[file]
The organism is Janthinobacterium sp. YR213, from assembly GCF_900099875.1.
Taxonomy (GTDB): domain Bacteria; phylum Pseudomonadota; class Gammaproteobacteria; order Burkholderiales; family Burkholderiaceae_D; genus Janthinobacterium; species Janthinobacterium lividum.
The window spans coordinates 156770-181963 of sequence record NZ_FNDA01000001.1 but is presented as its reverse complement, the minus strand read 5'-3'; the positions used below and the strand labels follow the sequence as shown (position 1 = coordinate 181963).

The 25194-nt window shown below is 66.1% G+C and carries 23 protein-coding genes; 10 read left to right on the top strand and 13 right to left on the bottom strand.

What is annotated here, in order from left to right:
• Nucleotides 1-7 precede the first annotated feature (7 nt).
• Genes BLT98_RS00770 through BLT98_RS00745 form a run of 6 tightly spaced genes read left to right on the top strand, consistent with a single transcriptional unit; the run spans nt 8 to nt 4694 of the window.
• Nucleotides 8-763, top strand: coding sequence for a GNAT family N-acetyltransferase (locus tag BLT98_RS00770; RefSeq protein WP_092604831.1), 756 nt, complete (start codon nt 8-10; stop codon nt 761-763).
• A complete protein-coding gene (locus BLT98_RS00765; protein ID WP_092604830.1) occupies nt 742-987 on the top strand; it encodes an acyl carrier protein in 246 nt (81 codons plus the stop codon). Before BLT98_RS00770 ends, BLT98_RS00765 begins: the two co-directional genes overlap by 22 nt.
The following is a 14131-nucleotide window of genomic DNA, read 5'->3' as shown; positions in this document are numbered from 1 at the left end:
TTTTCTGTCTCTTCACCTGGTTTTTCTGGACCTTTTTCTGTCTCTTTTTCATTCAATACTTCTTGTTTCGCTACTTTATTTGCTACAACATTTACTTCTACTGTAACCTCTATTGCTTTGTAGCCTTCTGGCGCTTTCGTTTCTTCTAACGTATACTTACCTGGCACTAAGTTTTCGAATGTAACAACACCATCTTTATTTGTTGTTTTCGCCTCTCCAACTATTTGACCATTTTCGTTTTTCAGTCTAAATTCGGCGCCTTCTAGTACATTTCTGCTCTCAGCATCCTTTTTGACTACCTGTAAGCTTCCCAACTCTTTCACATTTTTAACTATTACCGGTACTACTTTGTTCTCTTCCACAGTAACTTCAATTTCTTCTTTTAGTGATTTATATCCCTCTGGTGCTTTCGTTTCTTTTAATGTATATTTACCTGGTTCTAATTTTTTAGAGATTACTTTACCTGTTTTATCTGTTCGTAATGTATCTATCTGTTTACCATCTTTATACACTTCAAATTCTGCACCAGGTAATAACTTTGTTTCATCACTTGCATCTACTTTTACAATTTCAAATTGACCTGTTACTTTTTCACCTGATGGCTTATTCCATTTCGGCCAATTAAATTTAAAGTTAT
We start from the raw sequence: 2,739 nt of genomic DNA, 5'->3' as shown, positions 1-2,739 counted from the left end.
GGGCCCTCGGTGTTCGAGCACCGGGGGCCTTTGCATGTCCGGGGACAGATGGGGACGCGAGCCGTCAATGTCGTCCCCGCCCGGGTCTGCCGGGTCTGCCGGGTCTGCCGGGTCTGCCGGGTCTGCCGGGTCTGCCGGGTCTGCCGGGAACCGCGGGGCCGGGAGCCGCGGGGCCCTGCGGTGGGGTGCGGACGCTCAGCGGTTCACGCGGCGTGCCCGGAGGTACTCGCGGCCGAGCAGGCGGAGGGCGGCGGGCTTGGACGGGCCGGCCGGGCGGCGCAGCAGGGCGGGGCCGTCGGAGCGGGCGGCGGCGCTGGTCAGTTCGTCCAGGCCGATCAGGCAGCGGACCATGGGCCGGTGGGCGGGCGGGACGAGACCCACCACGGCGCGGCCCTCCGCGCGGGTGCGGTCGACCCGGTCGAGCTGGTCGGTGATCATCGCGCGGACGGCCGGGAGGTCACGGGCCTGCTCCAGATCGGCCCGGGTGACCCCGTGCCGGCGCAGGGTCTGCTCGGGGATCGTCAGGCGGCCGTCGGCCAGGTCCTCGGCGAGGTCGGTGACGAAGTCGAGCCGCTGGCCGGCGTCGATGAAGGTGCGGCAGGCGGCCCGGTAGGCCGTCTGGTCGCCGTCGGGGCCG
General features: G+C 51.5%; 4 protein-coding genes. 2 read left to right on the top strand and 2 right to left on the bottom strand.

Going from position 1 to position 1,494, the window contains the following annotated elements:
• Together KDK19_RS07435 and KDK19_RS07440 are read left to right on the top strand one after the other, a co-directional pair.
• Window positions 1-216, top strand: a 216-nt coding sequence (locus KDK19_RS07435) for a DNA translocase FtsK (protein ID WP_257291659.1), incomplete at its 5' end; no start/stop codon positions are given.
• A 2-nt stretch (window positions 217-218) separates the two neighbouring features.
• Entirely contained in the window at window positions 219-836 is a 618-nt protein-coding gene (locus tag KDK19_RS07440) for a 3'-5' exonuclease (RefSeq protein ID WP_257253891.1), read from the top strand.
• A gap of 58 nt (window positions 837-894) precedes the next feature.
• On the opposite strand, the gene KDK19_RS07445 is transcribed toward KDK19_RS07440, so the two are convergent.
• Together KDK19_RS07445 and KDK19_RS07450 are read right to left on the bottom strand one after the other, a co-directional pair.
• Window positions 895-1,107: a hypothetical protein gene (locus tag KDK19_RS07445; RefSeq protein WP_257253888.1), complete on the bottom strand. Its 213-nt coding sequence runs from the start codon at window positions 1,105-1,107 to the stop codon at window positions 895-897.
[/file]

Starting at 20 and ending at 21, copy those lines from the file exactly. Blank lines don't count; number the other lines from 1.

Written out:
• A gap of 58 nt (window positions 837-894) precedes the next feature.
• On the opposite strand, the gene KDK19_RS07445 is transcribed toward KDK19_RS07440, so the two are convergent.